What, think I'm exaggerating? "Sony and New York ad agency BBH recognized the song's celebration of sedated pleasure as well as its dark undertone with their commercial. In it, buddies place themselves in their PS4 games and sing Reed's single as they happily destroy each other," Business Insider reports. "The campaign actually premiered right before Reed died in October, but the rock star's death may actually make the ad more relevant due to the surging popularity of Reed's work." More relevant? Good god, man.
It's not the first time the song has been used in a commercial: AT&T used it during the 2010 Olympics, as have trailers for Downton Abbey and the recent horror movie You're Next. And it's been featured on various soundtracks, most notably Trainspotting's. Lou Reed wasn't stingy with the tune: when licensing issues prevented Susan Boyle from performing the song on reality television (so said Reed; she said it was him), he made sure she could include the song on her album—and even helped with the music video. It's been covered by other people, as well.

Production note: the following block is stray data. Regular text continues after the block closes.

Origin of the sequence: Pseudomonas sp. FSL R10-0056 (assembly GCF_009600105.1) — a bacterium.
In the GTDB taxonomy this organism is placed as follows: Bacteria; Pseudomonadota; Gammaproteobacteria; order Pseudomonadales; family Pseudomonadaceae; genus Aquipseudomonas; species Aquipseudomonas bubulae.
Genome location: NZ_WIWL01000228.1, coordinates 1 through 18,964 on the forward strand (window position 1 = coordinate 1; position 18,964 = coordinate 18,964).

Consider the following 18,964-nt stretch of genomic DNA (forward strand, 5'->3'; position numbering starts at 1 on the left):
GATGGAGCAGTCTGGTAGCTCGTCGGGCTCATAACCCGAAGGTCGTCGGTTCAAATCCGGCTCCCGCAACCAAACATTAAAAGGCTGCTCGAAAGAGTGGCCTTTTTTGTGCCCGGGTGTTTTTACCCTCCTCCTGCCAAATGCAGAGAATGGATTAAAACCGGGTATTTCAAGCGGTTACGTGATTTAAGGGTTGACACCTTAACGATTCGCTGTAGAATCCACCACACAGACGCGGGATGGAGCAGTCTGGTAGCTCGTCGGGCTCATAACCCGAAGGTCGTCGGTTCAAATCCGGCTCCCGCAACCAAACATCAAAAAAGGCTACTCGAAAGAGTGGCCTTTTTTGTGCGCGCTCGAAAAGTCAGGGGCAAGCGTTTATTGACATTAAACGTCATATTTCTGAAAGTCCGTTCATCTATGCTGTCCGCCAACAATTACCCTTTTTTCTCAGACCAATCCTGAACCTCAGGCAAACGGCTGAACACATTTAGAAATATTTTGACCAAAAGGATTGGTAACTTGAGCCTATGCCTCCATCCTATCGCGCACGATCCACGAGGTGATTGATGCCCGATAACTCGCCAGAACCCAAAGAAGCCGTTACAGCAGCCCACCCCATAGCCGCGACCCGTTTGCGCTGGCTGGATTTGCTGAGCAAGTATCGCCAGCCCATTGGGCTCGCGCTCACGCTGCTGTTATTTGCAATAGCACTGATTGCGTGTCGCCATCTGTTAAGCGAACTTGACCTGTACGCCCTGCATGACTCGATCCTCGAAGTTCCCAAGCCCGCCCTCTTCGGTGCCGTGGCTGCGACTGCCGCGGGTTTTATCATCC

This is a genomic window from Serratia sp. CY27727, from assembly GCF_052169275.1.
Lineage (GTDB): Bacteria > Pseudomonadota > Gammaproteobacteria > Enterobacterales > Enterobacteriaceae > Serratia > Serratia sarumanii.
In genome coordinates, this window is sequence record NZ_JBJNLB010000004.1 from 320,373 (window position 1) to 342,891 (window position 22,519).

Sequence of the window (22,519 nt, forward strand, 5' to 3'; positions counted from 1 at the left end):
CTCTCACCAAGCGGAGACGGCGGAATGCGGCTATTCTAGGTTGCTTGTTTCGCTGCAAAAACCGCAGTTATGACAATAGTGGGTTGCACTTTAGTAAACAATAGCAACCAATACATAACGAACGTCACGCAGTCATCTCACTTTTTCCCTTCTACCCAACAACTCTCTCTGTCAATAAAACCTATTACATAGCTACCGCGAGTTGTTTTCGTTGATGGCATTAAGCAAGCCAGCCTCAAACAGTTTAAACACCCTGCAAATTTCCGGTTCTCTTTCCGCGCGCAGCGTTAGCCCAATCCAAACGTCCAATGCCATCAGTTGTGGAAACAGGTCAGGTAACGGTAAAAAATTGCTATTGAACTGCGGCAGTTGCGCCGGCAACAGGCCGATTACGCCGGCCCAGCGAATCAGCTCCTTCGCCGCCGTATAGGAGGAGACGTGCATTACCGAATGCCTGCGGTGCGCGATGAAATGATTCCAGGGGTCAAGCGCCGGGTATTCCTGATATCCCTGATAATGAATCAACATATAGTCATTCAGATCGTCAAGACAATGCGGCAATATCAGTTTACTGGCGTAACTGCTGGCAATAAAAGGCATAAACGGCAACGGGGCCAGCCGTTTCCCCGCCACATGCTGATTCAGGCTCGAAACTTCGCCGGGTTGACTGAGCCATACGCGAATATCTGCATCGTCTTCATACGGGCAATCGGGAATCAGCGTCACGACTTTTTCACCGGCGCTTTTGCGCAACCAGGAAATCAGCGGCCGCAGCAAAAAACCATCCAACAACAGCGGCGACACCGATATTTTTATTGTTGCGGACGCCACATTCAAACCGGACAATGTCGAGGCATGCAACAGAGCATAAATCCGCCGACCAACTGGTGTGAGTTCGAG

So it's not as though the song is some untouchable, uncommercializable sacred object. But to see it used so soon and so gracelessly after his death is distasteful, a major bummer, making a song that usually reminds me of walking around Central Park on a sunny afternoon (or heroin? No, usually Central Park), or of what Lou Reed meant to music and also to New York, instead a reminder of explosions and mayhem and crass commercialism. Why can't we ever respect basic human decency if it conflicts with The Bottom Line?
Follow Henry Stewart on Twitter @henrycstewart